WASHINGTON – The U.S. government may expand its power to stop foreign shipments of products containing U.S. technology to China’s Huawei amid frustration that the blacklisting of the company has failed to cut off supplies to the world’s largest telecommunications equipment-maker, two sources said.
The U.S. Commerce Department in May placed Huawei Technologies on a trade blacklist, citing national security concerns. Putting Huawei on the entity list, as it is known, allowed the U.S. government to restrict sales of American-made goods to the company, plus some limited items made abroad that contain U.S. technology.
But under current regulations, key foreign supply chains remain beyond the reach of U.S. authorities.
That has prompted inter-agency discussions within the administration of President Donald Trump about possible changes to two key rules that could expand U.S. authority to block more foreign shipments to the company, giving more teeth to the blacklisting of Huawei, according to two people familiar with the matter.
The expansion of the rules is being considered even though the Trump administration recently agreed to grant some reprieves on the existing ban and continues to seek a deal to de-escalate a bitter trade war.
If the Commerce Department makes the proposed rule changes, it will allow U.S. authorities to regulate sales of nonsensitive items — such as standard cellphone chips made abroad with U.S.-origin technology, and also software or components — to Huawei, which is the world’s second-largest maker of smartphones.
Huawei and the Commerce Department did not immediately respond to requests for comment.
The changes would represent “a major expansion of the reach of U.S. export controls and would be poorly received by U.S. allies and U.S. companies,” said Washington trade lawyer Doug Jacobson.
He predicted that the actions would upset supply chains but that ultimately Huawei would find other companies to fill the gaps.
One rule that the Commerce Department and sister departments are focused on broadening is known as the de minimis rule, which dictates whether U.S. content in a foreign-made product gives the U.S. government authority to block an export, the people said.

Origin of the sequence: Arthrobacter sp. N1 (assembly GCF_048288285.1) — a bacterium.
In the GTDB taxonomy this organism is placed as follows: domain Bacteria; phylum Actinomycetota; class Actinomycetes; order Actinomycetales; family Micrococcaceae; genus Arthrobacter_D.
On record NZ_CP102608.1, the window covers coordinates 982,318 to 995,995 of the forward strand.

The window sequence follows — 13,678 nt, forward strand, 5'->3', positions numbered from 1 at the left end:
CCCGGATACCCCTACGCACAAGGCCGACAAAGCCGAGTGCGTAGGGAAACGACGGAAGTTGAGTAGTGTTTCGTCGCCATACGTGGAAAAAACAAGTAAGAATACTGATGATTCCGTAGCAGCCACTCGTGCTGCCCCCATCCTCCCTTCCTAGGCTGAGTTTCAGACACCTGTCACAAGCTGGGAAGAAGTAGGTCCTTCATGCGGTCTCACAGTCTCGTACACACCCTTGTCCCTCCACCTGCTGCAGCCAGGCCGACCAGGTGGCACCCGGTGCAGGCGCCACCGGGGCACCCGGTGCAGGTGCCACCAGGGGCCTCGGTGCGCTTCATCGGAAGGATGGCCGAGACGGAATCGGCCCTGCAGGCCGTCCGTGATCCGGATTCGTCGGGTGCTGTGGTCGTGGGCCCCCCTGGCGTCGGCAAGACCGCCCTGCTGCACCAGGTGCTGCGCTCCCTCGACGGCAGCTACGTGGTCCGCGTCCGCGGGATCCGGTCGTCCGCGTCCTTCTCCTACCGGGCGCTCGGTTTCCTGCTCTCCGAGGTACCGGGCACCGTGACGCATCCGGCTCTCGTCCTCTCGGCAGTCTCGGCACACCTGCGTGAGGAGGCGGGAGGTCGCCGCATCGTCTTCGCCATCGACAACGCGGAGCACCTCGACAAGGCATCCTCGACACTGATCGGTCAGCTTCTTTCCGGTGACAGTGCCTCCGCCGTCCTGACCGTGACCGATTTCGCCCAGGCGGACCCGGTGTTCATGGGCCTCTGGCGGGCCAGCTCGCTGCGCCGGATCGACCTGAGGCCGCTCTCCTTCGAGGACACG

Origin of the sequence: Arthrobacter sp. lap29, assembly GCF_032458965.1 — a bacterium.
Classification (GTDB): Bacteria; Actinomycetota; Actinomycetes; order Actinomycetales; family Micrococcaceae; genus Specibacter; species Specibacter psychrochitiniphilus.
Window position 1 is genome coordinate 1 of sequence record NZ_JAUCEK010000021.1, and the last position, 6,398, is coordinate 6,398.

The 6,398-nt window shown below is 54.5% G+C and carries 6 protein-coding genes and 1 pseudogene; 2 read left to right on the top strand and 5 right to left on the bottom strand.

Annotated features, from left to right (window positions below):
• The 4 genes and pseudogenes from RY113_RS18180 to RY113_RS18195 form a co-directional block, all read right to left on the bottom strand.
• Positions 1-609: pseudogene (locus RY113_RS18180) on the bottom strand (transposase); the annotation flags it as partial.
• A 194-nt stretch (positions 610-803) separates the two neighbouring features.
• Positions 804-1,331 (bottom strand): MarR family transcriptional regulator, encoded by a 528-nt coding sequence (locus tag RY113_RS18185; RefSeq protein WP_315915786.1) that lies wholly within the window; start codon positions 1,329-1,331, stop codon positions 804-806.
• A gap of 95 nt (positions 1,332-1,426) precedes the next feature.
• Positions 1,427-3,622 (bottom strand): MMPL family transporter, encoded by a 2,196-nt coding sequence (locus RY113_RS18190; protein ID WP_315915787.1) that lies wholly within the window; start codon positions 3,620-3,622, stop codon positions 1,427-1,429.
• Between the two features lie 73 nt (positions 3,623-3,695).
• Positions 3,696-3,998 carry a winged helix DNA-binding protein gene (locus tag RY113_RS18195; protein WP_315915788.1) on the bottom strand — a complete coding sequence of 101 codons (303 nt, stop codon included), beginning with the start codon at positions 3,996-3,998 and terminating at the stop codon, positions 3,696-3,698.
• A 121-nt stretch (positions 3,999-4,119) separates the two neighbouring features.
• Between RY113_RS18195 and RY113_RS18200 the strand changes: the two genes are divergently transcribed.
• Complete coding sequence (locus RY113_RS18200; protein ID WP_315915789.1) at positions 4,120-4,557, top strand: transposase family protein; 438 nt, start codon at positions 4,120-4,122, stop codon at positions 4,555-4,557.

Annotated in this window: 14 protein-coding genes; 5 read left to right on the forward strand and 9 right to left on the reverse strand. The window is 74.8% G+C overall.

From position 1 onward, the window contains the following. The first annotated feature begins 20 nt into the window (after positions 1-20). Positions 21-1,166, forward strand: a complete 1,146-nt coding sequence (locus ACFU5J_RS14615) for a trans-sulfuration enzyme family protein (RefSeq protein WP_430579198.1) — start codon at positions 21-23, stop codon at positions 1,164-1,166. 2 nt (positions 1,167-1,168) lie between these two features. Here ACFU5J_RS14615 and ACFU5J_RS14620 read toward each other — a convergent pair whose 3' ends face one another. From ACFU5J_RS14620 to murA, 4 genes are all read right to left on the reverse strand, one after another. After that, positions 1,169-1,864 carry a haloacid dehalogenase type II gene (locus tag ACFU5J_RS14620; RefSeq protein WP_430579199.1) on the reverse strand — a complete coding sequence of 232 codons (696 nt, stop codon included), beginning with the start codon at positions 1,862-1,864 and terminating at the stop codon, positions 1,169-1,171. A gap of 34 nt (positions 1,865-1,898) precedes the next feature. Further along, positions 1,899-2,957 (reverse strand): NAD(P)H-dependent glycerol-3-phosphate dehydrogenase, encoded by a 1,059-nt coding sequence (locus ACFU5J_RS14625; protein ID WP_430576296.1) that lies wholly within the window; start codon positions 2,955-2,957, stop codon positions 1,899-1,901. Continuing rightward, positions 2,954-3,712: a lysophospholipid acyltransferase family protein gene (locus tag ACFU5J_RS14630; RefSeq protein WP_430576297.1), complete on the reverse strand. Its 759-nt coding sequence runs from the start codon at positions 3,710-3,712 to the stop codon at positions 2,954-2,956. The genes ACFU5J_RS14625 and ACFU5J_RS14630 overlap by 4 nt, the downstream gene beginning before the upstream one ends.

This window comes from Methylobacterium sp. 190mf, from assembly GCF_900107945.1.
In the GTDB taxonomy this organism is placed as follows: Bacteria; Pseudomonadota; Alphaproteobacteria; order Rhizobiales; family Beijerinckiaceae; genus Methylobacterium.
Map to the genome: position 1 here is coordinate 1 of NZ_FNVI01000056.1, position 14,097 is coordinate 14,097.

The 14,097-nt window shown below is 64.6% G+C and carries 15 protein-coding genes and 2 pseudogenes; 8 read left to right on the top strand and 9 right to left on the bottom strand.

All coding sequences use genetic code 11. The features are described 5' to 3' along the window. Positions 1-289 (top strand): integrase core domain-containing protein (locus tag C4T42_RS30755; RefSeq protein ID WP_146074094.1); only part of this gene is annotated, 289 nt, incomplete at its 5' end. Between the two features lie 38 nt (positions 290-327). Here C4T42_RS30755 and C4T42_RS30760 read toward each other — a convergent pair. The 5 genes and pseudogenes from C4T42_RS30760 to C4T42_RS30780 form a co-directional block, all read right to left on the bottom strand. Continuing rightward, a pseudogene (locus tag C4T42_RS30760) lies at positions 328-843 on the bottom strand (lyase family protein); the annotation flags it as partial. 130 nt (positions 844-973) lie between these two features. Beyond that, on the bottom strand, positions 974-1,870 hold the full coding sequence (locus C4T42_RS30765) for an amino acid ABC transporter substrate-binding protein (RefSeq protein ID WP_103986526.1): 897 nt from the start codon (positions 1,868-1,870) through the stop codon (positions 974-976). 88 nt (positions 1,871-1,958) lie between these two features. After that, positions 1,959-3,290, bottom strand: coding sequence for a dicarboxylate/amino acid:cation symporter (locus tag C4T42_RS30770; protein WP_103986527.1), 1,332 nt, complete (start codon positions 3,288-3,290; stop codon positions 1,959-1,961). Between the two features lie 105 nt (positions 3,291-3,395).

Officials also may expand the so-called direct product rule, which subjects foreign-made goods that are based on U.S. technology or software to U.S. regulations.
It is not clear how close the administration is to making a decision about the changes, or whether they would be introduced gradually or suddenly. It also was not immediately clear how the rule-making might take place, though sources said the changes would likely affect only Huawei.
Some China hawks within the administration are hoping for swift results, the people said.
In the months after Huawei was added to the entity list, suppliers such as Intel Corp., Xilinx Inc. and Micron Technology Inc. resumed some shipments to the Chinese company after conducting internal reviews to assess what products were not subject to the ban.
Xilinx Chief Executive Victor Peng, for example, said in July that the company had determined that its older, 28-nanometer chips and some chips not designed for 5G gear could legally be sold to Huawei without a special license. To sell to a blacklisted company, suppliers subject to U.S. rules generally need to apply for and receive a special license.
Xilinx and the other companies did not explain why they decided they did not fall under the entity list ban.
The new rule considerations come just days after the Commerce Department gave two important wins to the blacklisted company, whose suppliers need special licenses to sell Huawei products manufactured in the U.S.
A week ago, the agency renewed the so-called temporary general license for Huawei for a third time, extending permission for it to engage in limited transactions to maintain U.S. rural network operators.
And on Wednesday, the Trump administration issued a batch of some 75 licenses to allow some suppliers to restart sales to the company after Huawei was placed on a trade blacklist six months ago.
A senior administration official told reporters on Friday that the United States will discuss threats posed by China, including the country’s dominance of 5G telecommunications networks, when Trump meets with allies at a NATO summit in London in the coming week.
The official said the United States will insist that allies use trusted network providers: “This is a very, very high priority for us, and the president is going to reiterate that message.”
The U.S. official added that China presents a challenge to NATO and wants to undermine the rules-based international order.
“China is actively seeking a great presence and more influence across the globe, including in NATO’s area of responsibility,” the official told reporters.
Tensions between Washington and Beijing have been inflamed by Trump’s signing into law on Wednesday bills that back protesters in Hong Kong and threaten China with possible sanctions on human rights. The signing of the bill prompted China’s Foreign Ministry on Thursday to warn of “firm countermeasures.”
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